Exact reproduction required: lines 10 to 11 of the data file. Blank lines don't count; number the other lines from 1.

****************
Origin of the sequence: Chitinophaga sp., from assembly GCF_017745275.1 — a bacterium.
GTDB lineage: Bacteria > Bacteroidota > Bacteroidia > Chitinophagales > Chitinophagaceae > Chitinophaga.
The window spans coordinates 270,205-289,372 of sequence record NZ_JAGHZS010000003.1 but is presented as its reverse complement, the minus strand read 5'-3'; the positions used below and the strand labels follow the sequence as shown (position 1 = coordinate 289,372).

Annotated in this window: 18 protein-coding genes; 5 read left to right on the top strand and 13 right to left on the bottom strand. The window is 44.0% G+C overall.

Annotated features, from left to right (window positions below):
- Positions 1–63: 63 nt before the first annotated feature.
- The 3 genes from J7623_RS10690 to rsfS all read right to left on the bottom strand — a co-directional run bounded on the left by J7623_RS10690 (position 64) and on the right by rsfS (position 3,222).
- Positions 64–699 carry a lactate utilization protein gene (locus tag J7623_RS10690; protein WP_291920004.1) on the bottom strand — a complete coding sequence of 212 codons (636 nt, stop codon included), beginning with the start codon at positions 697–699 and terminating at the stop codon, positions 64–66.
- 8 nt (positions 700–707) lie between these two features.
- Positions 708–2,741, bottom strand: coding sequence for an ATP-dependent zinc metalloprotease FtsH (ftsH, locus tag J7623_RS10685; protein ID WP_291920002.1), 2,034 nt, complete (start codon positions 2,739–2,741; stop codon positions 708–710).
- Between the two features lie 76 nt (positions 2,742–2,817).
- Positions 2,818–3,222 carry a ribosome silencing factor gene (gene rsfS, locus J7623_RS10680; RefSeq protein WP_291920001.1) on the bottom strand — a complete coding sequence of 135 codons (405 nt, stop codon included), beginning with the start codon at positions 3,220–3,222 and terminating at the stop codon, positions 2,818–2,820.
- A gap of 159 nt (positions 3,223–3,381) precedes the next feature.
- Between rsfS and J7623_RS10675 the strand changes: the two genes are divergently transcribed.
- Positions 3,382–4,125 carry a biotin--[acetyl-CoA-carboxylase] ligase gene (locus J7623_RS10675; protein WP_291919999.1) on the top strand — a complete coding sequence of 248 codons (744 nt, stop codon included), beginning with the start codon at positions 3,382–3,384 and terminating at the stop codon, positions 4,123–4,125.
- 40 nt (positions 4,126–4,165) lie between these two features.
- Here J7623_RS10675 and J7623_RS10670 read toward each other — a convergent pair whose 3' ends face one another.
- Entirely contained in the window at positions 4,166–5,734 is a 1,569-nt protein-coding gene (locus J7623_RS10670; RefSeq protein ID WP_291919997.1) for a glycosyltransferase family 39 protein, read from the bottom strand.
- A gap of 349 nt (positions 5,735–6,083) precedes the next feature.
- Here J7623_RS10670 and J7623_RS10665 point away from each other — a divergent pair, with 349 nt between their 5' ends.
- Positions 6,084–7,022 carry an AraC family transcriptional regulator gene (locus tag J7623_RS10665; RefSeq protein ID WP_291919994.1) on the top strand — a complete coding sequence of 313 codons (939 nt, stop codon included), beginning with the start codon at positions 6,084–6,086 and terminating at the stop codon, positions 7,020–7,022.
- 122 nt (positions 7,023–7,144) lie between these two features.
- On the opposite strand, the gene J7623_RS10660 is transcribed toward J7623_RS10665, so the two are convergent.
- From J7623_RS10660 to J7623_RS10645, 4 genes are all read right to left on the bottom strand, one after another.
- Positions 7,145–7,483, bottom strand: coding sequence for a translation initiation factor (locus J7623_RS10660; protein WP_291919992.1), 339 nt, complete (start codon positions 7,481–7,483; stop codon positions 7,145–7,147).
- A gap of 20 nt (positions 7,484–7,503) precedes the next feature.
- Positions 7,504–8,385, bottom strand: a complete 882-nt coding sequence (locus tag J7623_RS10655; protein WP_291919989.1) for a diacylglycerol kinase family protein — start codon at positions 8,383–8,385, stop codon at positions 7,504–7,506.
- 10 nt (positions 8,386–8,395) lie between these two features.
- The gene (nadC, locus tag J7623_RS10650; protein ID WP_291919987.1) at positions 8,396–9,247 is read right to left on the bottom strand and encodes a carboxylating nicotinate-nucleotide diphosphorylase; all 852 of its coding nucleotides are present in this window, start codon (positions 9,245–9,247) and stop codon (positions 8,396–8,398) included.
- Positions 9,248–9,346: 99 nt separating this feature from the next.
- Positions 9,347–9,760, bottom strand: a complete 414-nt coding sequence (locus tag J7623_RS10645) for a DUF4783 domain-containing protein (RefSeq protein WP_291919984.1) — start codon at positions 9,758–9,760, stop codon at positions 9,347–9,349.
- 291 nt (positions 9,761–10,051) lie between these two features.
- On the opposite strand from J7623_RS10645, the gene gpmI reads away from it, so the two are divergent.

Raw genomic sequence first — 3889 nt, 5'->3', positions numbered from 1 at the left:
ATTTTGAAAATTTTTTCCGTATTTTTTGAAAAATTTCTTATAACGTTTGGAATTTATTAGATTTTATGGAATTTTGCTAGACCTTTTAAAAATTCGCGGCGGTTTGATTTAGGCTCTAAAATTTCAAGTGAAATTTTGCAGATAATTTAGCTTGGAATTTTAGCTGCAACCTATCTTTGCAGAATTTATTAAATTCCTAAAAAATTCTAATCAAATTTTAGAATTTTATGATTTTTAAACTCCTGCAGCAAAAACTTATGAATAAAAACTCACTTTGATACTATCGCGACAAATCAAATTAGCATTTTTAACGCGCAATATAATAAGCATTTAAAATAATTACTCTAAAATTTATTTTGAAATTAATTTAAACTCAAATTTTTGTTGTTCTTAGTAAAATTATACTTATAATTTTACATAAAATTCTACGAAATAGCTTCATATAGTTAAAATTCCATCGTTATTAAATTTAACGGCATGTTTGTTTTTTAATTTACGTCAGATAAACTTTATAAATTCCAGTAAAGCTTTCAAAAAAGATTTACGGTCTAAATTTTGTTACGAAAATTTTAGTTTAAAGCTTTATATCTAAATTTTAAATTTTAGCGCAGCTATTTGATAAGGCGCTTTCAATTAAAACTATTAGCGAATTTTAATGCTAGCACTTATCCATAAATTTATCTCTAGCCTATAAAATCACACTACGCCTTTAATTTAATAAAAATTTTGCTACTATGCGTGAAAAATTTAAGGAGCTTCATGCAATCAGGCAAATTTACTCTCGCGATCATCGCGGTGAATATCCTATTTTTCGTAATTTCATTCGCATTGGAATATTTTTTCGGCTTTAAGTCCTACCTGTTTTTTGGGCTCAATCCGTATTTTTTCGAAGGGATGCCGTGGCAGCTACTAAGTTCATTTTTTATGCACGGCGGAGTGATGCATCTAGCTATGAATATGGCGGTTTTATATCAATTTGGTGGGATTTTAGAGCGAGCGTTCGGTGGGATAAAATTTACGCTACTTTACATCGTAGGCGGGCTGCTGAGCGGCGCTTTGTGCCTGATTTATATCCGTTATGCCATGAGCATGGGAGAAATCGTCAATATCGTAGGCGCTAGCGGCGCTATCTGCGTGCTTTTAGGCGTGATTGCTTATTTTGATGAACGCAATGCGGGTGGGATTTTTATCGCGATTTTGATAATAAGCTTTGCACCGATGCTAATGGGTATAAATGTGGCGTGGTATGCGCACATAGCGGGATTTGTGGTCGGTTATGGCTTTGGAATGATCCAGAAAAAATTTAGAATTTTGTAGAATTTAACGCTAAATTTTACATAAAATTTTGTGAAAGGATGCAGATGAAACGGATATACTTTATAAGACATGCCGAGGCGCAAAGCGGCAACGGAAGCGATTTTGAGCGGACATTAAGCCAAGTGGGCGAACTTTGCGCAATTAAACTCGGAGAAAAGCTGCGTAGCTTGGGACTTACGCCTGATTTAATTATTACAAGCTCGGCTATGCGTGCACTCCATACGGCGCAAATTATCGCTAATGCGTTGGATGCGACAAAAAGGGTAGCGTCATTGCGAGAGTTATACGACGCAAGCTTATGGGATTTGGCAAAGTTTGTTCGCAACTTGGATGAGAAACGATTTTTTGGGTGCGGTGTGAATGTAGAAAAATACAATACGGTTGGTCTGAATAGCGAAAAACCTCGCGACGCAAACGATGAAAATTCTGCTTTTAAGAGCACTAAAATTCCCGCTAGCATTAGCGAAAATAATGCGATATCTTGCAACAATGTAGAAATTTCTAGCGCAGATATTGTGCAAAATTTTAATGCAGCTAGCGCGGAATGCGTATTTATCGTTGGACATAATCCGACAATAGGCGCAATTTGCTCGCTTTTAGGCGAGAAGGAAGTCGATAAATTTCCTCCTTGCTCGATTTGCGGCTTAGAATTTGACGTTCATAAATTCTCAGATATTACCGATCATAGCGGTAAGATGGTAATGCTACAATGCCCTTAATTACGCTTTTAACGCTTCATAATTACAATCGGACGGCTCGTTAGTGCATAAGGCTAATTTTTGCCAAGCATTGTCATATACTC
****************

- Positions 708–2,741, bottom strand: coding sequence for an ATP-dependent zinc metalloprotease FtsH (ftsH, locus tag J7623_RS10685; protein ID WP_291920002.1), 2,034 nt, complete (start codon positions 2,739–2,741; stop codon positions 708–710).
- Between the two features lie 76 nt (positions 2,742–2,817).